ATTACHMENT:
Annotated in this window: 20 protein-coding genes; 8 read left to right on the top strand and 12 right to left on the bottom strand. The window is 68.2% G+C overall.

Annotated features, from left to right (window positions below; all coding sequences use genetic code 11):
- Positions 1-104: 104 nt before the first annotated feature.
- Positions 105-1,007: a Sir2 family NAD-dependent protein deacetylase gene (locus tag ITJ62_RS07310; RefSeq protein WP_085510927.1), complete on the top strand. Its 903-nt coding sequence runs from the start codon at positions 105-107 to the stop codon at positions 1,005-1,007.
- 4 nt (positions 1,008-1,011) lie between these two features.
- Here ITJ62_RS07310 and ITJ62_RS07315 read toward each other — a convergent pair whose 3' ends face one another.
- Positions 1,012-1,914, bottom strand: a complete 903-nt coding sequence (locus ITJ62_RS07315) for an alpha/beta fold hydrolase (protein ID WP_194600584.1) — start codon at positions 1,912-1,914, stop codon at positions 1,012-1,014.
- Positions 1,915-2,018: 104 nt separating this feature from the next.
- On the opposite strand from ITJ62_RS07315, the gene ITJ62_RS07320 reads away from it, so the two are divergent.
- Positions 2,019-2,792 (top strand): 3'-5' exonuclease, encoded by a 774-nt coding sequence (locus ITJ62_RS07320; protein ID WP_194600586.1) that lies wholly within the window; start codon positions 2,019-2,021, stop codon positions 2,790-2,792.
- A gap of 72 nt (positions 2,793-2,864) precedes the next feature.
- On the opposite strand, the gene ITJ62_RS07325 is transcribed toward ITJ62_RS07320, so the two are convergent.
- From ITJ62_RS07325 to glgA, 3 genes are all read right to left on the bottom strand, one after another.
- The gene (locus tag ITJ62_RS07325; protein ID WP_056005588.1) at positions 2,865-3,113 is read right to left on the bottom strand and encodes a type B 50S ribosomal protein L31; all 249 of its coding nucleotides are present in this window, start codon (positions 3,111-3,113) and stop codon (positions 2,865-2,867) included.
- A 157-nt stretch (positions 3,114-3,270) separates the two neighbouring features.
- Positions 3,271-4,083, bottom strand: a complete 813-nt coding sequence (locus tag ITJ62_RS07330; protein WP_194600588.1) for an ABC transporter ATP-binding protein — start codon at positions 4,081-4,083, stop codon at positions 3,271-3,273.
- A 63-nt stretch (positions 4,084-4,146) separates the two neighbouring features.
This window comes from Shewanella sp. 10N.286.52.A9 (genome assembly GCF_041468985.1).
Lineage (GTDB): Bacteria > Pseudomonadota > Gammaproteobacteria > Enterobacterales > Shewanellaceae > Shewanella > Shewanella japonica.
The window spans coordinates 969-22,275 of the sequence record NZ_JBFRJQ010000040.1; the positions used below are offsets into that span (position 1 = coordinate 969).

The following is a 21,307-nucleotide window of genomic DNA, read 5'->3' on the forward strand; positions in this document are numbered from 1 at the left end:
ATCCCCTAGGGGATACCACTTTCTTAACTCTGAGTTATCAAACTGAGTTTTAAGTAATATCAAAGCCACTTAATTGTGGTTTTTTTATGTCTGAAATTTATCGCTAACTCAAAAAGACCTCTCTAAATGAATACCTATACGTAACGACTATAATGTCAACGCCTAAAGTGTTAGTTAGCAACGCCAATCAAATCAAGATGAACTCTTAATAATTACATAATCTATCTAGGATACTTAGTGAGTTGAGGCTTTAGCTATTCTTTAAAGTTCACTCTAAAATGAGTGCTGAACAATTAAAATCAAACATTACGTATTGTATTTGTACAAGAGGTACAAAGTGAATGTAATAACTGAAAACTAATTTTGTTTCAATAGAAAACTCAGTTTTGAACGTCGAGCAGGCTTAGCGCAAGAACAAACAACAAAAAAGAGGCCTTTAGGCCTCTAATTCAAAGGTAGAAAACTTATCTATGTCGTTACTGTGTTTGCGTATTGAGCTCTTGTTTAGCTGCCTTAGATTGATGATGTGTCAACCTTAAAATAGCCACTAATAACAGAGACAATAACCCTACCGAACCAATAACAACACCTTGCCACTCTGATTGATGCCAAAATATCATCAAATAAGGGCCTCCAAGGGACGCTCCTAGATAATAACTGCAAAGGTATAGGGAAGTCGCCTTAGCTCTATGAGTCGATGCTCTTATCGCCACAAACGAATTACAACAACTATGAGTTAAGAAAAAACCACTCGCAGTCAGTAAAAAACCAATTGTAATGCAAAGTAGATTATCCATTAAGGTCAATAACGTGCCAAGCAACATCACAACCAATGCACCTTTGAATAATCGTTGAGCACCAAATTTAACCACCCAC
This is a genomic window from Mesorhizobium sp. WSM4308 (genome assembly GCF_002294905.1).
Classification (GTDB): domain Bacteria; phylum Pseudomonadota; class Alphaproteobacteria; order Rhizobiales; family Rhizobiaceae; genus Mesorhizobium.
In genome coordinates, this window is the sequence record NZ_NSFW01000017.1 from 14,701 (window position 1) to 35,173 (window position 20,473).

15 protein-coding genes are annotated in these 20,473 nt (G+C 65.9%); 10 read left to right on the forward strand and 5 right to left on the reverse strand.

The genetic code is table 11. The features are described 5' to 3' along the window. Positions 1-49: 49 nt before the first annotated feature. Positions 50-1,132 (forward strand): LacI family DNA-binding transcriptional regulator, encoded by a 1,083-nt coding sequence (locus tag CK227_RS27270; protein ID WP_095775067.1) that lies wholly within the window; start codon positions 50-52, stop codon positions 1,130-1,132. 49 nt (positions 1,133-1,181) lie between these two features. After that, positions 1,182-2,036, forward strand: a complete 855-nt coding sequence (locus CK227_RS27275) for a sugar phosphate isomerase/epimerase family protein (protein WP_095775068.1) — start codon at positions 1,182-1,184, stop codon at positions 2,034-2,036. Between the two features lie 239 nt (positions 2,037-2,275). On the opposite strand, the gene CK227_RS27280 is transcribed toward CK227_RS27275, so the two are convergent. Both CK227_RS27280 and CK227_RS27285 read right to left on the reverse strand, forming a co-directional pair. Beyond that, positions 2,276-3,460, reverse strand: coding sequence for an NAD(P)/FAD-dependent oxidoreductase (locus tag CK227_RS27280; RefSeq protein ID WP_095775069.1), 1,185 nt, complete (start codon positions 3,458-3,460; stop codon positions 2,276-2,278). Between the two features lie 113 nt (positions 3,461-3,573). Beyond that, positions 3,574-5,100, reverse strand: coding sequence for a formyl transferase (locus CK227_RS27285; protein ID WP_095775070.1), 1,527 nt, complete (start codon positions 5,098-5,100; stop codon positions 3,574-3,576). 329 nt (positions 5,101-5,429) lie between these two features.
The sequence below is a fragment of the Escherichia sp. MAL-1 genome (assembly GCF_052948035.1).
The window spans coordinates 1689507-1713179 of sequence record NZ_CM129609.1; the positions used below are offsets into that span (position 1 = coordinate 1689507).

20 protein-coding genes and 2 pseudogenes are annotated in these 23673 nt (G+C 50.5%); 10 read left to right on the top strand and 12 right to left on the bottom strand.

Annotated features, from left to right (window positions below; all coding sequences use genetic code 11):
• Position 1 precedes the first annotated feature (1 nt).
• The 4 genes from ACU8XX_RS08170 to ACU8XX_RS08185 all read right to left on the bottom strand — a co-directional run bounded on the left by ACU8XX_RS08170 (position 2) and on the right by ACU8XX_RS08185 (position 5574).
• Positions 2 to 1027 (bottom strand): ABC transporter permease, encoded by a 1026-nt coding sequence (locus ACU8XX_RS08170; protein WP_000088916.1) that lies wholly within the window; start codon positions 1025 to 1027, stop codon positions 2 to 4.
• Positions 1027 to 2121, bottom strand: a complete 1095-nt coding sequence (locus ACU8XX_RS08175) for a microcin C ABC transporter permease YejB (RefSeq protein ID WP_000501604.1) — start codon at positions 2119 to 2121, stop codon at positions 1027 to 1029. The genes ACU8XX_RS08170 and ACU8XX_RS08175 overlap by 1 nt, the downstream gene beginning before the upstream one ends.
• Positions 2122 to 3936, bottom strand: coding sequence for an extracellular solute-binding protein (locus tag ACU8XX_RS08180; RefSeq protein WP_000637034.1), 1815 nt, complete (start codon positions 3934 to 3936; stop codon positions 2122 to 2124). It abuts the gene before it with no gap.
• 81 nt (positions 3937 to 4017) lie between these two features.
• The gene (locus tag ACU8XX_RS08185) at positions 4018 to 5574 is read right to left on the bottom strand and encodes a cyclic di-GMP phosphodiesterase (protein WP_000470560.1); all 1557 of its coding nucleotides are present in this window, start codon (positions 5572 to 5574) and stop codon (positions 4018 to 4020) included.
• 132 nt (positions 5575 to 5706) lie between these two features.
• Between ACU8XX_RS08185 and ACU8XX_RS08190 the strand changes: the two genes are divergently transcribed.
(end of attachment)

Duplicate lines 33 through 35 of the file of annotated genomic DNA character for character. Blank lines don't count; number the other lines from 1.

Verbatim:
• The 4 genes from ACU8XX_RS08170 to ACU8XX_RS08185 all read right to left on the bottom strand — a co-directional run bounded on the left by ACU8XX_RS08170 (position 2) and on the right by ACU8XX_RS08185 (position 5574).
• Positions 2 to 1027 (bottom strand): ABC transporter permease, encoded by a 1026-nt coding sequence (locus ACU8XX_RS08170; protein WP_000088916.1) that lies wholly within the window; start codon positions 1025 to 1027, stop codon positions 2 to 4.
• Positions 1027 to 2121, bottom strand: a complete 1095-nt coding sequence (locus ACU8XX_RS08175) for a microcin C ABC transporter permease YejB (RefSeq protein ID WP_000501604.1) — start codon at positions 2119 to 2121, stop codon at positions 1027 to 1029. The genes ACU8XX_RS08170 and ACU8XX_RS08175 overlap by 1 nt, the downstream gene beginning before the upstream one ends.